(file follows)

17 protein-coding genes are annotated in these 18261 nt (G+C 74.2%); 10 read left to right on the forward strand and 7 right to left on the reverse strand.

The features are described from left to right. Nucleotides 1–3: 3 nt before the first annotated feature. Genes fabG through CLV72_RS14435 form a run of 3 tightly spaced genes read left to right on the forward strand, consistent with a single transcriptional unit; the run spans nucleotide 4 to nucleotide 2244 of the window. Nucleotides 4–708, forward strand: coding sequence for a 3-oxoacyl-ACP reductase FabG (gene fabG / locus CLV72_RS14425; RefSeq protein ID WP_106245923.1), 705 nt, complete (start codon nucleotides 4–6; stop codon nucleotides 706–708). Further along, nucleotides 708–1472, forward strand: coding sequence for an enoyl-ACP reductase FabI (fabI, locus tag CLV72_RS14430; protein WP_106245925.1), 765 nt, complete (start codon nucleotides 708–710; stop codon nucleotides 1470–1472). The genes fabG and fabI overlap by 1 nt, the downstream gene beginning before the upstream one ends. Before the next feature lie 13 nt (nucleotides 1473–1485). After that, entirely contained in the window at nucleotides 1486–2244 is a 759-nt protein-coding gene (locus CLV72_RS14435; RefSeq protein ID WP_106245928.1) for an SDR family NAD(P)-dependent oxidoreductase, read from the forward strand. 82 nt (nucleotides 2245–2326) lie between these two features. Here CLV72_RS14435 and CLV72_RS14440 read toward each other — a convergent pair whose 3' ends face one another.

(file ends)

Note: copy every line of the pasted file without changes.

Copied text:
17 protein-coding genes are annotated in these 18261 nt (G+C 74.2%); 10 read left to right on the forward strand and 7 right to left on the reverse strand.

The features are described from left to right. Nucleotides 1–3: 3 nt before the first annotated feature. Genes fabG through CLV72_RS14435 form a run of 3 tightly spaced genes read left to right on the forward strand, consistent with a single transcriptional unit; the run spans nucleotide 4 to nucleotide 2244 of the window. Nucleotides 4–708, forward strand: coding sequence for a 3-oxoacyl-ACP reductase FabG (gene fabG / locus CLV72_RS14425; RefSeq protein ID WP_106245923.1), 705 nt, complete (start codon nucleotides 4–6; stop codon nucleotides 706–708). Further along, nucleotides 708–1472, forward strand: coding sequence for an enoyl-ACP reductase FabI (fabI, locus tag CLV72_RS14430; protein WP_106245925.1), 765 nt, complete (start codon nucleotides 708–710; stop codon nucleotides 1470–1472). The genes fabG and fabI overlap by 1 nt, the downstream gene beginning before the upstream one ends. Before the next feature lie 13 nt (nucleotides 1473–1485). After that, entirely contained in the window at nucleotides 1486–2244 is a 759-nt protein-coding gene (locus CLV72_RS14435; RefSeq protein ID WP_106245928.1) for an SDR family NAD(P)-dependent oxidoreductase, read from the forward strand. 82 nt (nucleotides 2245–2326) lie between these two features. Here CLV72_RS14435 and CLV72_RS14440 read toward each other — a convergent pair whose 3' ends face one another.